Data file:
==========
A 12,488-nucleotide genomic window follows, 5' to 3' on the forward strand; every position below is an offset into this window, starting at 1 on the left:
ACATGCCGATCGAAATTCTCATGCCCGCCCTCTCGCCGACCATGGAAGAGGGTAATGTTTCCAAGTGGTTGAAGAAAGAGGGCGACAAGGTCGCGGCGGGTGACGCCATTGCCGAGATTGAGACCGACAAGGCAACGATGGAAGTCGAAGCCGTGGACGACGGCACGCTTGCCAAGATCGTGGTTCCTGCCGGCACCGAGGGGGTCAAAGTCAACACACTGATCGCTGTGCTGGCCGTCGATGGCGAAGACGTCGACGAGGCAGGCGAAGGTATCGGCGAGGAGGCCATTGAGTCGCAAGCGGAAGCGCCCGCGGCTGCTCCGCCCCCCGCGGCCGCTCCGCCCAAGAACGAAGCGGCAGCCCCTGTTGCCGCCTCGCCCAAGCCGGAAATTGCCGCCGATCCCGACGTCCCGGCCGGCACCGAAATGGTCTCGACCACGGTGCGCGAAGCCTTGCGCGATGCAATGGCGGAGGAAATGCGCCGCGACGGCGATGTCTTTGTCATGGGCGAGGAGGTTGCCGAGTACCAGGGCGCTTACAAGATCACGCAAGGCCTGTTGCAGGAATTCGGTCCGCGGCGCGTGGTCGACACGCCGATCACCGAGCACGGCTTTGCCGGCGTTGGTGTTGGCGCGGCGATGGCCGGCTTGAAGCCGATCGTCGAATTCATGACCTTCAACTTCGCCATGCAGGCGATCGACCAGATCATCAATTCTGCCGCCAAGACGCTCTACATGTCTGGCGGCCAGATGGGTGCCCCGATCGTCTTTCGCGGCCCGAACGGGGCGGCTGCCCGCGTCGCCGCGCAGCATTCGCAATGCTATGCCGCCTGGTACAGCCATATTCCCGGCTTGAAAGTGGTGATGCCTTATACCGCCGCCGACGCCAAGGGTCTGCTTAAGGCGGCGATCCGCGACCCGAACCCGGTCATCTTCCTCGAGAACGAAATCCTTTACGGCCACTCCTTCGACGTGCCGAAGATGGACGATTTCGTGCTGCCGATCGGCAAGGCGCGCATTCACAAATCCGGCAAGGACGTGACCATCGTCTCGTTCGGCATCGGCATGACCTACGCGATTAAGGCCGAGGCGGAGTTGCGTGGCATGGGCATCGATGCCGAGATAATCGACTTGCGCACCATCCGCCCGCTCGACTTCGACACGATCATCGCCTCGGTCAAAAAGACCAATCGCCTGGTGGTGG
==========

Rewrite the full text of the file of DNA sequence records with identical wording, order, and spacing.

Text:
A 12,488-nucleotide genomic window follows, 5' to 3' on the forward strand; every position below is an offset into this window, starting at 1 on the left:
ACATGCCGATCGAAATTCTCATGCCCGCCCTCTCGCCGACCATGGAAGAGGGTAATGTTTCCAAGTGGTTGAAGAAAGAGGGCGACAAGGTCGCGGCGGGTGACGCCATTGCCGAGATTGAGACCGACAAGGCAACGATGGAAGTCGAAGCCGTGGACGACGGCACGCTTGCCAAGATCGTGGTTCCTGCCGGCACCGAGGGGGTCAAAGTCAACACACTGATCGCTGTGCTGGCCGTCGATGGCGAAGACGTCGACGAGGCAGGCGAAGGTATCGGCGAGGAGGCCATTGAGTCGCAAGCGGAAGCGCCCGCGGCTGCTCCGCCCCCCGCGGCCGCTCCGCCCAAGAACGAAGCGGCAGCCCCTGTTGCCGCCTCGCCCAAGCCGGAAATTGCCGCCGATCCCGACGTCCCGGCCGGCACCGAAATGGTCTCGACCACGGTGCGCGAAGCCTTGCGCGATGCAATGGCGGAGGAAATGCGCCGCGACGGCGATGTCTTTGTCATGGGCGAGGAGGTTGCCGAGTACCAGGGCGCTTACAAGATCACGCAAGGCCTGTTGCAGGAATTCGGTCCGCGGCGCGTGGTCGACACGCCGATCACCGAGCACGGCTTTGCCGGCGTTGGTGTTGGCGCGGCGATGGCCGGCTTGAAGCCGATCGTCGAATTCATGACCTTCAACTTCGCCATGCAGGCGATCGACCAGATCATCAATTCTGCCGCCAAGACGCTCTACATGTCTGGCGGCCAGATGGGTGCCCCGATCGTCTTTCGCGGCCCGAACGGGGCGGCTGCCCGCGTCGCCGCGCAGCATTCGCAATGCTATGCCGCCTGGTACAGCCATATTCCCGGCTTGAAAGTGGTGATGCCTTATACCGCCGCCGACGCCAAGGGTCTGCTTAAGGCGGCGATCCGCGACCCGAACCCGGTCATCTTCCTCGAGAACGAAATCCTTTACGGCCACTCCTTCGACGTGCCGAAGATGGACGATTTCGTGCTGCCGATCGGCAAGGCGCGCATTCACAAATCCGGCAAGGACGTGACCATCGTCTCGTTCGGCATCGGCATGACCTACGCGATTAAGGCCGAGGCGGAGTTGCGTGGCATGGGCATCGATGCCGAGATAATCGACTTGCGCACCATCCGCCCGCTCGACTTCGACACGATCATCGCCTCGGTCAAAAAGACCAATCGCCTGGTGGTGG